Our coin experts discuss the pitfalls and pleasures of purchasing on eBay…
It sounds like the plot of a bizarre TV drama. A well-connected antiques dealer with a penchant for Savile Row suits is arrested on forgery allegations. Then more details emerge: the staff of Moses is among the ‘rare’ items he’s offering for sale. Numismatists can also purchase two of the 30 silver coins that Judas was paid for betraying Christ. Amazingly, this isn’t fiction. It’s a true story involving Kochi resident Monson Mavunkal, who was arrested last year.
Coins and con artists
Even without bizarre cases such as the Judas silver, the world of coin collecting and buying is no stranger to con artists out to make money. It’s said that the first coins, minted around 600BC in what is now Turkey by King Croesus, created an instant market for forgeries. And it’s been an ongoing fact of numismatic life ever since, which can make the world of dealing and collecting even more difficult to negotiate.
Added into this problematic mix in 1995 was the huge online marketplace that is eBay. This boasts an estimated two billion daily transactions, making it difficult to police… meaning the treacherous can more easily exploit the trusting. Should numismatists avoid it and its imitators at all costs? We sought expert advice…
“A massive, international marketplace”Ema Sikic, World Coin Expert.
Ema Sikic, World Coins Specialist at Baldwin’s, doesn’t think collectors can easily dismiss the planet’s biggest marketplace. “We can’t discount eBay because it’s massive and it’s international,” says Ema, who’s also an archaeologist. “Many reputable dealers use eBay because it’s easy and approachable. “However, always be mindful that your dealer has good feedback, a solid reputation and is a member of a numismatic trade association. It’s better to be on the safe side.”
Chris Tyrimos, our British Coins Specialist, is also open to what eBay has to offer. He explains: “It can be a misleading marketplace filled with non-accredited sellers. Overpriced and wrongly described items seem prevalent there, too. “Equally, there are recognised dealers selling in line with British Numismatic Trade Association [BNTA] guidelines. It can be a great place to browse and learn for people in or out of the trade at any level.”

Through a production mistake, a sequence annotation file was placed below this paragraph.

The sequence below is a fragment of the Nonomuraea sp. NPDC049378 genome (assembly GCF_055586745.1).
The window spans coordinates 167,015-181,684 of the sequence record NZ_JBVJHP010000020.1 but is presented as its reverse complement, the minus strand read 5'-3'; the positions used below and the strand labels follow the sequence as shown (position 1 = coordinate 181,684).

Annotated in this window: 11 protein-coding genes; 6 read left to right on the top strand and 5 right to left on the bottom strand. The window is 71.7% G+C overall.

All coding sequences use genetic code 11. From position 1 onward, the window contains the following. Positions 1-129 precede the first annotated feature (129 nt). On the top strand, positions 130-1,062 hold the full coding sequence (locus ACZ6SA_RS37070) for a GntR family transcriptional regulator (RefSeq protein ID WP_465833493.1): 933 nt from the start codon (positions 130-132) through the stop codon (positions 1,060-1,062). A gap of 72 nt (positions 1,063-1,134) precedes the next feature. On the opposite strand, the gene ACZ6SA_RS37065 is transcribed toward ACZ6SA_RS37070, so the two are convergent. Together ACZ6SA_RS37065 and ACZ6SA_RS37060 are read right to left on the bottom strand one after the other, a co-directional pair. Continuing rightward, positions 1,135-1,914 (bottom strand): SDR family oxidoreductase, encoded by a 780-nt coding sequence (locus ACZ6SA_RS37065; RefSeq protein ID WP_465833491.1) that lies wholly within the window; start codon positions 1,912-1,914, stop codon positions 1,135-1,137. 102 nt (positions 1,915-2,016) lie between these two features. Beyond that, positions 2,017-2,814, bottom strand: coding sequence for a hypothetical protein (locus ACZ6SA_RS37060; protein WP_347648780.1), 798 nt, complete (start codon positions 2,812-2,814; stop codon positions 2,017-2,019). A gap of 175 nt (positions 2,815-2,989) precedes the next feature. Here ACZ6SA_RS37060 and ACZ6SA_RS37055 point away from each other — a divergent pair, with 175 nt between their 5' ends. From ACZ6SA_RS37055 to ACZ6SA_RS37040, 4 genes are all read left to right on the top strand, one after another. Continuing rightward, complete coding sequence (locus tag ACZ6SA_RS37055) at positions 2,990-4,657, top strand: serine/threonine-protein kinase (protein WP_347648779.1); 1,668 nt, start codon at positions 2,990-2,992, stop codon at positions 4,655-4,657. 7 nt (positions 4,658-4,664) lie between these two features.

“Be extremely careful”Dominic Chorney, Ancient Coin Specialist.
Ancient Coin Specialist Dominic Chorney, who sits on the council of the British Numismatic Society, is less enthusiastic. He issues the following words of warning: “Be extremely careful. Many reputable dealers have eBay accounts and buying from a BNTA authorised dealer over eBay should be completely fine. “However, online auction websites can be a minefield when it comes to forgeries. I’d exercise extreme caution.”
Specialist Consultant Jeremy Cheek, who’s held the position of Honorary Numismatic Consultant to the Royal Collection since 2008, echoes this view. “It’s very risky buying from eBay, rather than a coin specialist online,” says Jeremy. “The chances of buying a forgery without an enduring guarantee or paying far too much are high.”
“Forgeries listed as genuine”
Baldwin’s Managing Director Neil Paisley perhaps gives the most succinct analysis of the perils of eBay. “I’d definitely say ‘Buyer beware’,” adds Neil. “The majority of eBay sellers are not members of the BNTA. If you’re dissatisfied with your purchase, it’s often difficult to get a refund. You’re also buying from a picture, which often makes it difficult to see if there are any problems or if the coin’s been cleaned. There are many forgeries listed as genuine, too. These can fool a lot of collectors and they only learn of their mistake when they come to sell the coin at a later date.”
“I’d definitely say Buyer beware”Neil Paisley, Baldwin’s Managing Director.
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